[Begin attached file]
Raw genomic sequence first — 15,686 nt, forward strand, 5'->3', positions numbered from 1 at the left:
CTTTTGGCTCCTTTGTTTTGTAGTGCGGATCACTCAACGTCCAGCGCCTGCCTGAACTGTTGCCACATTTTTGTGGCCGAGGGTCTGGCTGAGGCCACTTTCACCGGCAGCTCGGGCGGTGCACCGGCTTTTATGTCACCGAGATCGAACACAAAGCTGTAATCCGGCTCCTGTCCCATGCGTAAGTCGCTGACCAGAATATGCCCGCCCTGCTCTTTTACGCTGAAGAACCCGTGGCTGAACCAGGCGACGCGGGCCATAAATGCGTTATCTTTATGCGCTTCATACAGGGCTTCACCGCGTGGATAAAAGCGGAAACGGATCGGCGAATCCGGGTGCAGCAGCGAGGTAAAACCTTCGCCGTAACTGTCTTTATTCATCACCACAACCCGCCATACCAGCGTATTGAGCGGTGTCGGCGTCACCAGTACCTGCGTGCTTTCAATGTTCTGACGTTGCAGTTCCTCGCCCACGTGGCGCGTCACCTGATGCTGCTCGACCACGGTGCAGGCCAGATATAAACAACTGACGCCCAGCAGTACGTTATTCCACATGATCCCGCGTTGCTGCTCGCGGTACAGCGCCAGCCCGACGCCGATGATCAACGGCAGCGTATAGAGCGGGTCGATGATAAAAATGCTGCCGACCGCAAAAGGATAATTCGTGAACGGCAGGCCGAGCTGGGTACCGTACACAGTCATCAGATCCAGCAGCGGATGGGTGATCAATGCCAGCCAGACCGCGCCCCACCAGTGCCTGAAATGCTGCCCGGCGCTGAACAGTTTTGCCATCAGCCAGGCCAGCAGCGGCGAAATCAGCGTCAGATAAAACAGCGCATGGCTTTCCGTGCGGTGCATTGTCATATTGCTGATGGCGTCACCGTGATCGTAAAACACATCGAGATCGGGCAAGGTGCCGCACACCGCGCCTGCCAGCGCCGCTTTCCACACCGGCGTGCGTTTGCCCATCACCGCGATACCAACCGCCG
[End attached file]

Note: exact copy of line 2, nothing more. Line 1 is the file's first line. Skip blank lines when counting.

CTTTTGGCTCCTTTGTTTTGTAGTGCGGATCACTCAACGTCCAGCGCCTGCCTGAACTGTTGCCACATTTTTGTGGCCGAGGGTCTGGCTGAGGCCACTTTCACCGGCAGCTCGGGCGGTGCACCGGCTTTTATGTCACCGAGATCGAACACAAAGCTGTAATCCGGCTCCTGTCCCATGCGTAAGTCGCTGACCAGAATATGCCCGCCCTGCTCTTTTACGCTGAAGAACCCGTGGCTGAACCAGGCGACGCGGGCCATAAATGCGTTATCTTTATGCGCTTCATACAGGGCTTCACCGCGTGGATAAAAGCGGAAACGGATCGGCGAATCCGGGTGCAGCAGCGAGGTAAAACCTTCGCCGTAACTGTCTTTATTCATCACCACAACCCGCCATACCAGCGTATTGAGCGGTGTCGGCGTCACCAGTACCTGCGTGCTTTCAATGTTCTGACGTTGCAGTTCCTCGCCCACGTGGCGCGTCACCTGATGCTGCTCGACCACGGTGCAGGCCAGATATAAACAACTGACGCCCAGCAGTACGTTATTCCACATGATCCCGCGTTGCTGCTCGCGGTACAGCGCCAGCCCGACGCCGATGATCAACGGCAGCGTATAGAGCGGGTCGATGATAAAAATGCTGCCGACCGCAAAAGGATAATTCGTGAACGGCAGGCCGAGCTGGGTACCGTACACAGTCATCAGATCCAGCAGCGGATGGGTGATCAATGCCAGCCAGACCGCGCCCCACCAGTGCCTGAAATGCTGCCCGGCGCTGAACAGTTTTGCCATCAGCCAGGCCAGCAGCGGCGAAATCAGCGTCAGATAAAACAGCGCATGGCTTTCCGTGCGGTGCATTGTCATATTGCTGATGGCGTCACCGTGATCGTAAAACACATCGAGATCGGGCAAGGTGCCGCACACCGCGCCTGCCAGCGCCGCTTTCCACACCGGCGTGCGTTTGCCCATCACCGCGATACCAACCGCCG